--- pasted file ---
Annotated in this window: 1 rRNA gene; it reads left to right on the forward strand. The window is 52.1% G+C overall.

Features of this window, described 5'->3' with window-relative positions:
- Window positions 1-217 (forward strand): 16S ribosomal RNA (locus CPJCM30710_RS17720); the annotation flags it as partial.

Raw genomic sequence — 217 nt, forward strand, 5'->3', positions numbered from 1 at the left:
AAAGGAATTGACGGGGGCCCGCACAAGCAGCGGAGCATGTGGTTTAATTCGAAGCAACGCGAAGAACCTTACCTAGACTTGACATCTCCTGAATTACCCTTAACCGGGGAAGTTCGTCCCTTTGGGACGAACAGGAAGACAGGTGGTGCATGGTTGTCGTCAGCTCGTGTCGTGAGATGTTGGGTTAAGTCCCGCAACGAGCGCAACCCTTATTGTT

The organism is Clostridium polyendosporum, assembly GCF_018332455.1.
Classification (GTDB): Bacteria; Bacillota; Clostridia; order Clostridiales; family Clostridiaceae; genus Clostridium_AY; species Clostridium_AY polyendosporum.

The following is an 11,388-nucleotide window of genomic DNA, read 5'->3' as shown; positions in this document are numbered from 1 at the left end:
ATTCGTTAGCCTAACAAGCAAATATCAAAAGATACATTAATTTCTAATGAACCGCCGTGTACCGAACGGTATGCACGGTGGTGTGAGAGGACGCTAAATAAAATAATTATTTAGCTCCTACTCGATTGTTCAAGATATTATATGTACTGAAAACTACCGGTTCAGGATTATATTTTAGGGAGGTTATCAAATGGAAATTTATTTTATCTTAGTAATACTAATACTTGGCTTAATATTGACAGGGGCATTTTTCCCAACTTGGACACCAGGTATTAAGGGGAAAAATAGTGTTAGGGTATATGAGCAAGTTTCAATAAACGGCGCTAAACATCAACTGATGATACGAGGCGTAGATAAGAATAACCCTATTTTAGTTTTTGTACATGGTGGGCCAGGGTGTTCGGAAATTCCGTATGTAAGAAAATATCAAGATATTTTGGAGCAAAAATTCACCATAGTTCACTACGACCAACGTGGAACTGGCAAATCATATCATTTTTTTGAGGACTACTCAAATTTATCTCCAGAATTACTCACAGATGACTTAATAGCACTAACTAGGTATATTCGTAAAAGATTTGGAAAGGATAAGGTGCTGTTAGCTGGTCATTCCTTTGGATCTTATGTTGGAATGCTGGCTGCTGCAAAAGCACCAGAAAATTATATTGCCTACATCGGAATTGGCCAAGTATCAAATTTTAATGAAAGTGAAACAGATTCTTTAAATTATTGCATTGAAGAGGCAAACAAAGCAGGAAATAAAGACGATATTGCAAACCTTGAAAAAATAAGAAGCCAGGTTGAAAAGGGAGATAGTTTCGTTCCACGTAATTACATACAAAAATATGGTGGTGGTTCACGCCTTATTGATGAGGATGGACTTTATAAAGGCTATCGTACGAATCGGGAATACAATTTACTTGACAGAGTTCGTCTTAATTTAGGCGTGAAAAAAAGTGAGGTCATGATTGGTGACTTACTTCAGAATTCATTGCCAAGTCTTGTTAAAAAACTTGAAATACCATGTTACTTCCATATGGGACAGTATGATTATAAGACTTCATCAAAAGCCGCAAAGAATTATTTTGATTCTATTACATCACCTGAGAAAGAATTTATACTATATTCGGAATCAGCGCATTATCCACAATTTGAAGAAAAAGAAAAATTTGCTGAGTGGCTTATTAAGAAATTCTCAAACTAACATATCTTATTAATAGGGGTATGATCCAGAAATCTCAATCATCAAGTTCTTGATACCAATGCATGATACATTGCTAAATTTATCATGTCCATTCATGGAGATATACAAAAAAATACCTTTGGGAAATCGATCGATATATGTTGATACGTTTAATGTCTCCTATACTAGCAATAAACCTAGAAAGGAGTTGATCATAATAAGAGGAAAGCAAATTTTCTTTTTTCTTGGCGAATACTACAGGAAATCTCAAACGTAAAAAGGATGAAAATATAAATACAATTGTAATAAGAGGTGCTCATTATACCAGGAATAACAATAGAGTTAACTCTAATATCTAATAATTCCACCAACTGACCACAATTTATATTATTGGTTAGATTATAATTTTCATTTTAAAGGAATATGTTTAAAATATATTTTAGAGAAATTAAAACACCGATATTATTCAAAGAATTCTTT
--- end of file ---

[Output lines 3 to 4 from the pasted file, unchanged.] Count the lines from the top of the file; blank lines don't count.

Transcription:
- Window positions 1-217 (forward strand): 16S ribosomal RNA (locus CPJCM30710_RS17720); the annotation flags it as partial.

Raw genomic sequence — 217 nt, forward strand, 5'->3', positions numbered from 1 at the left: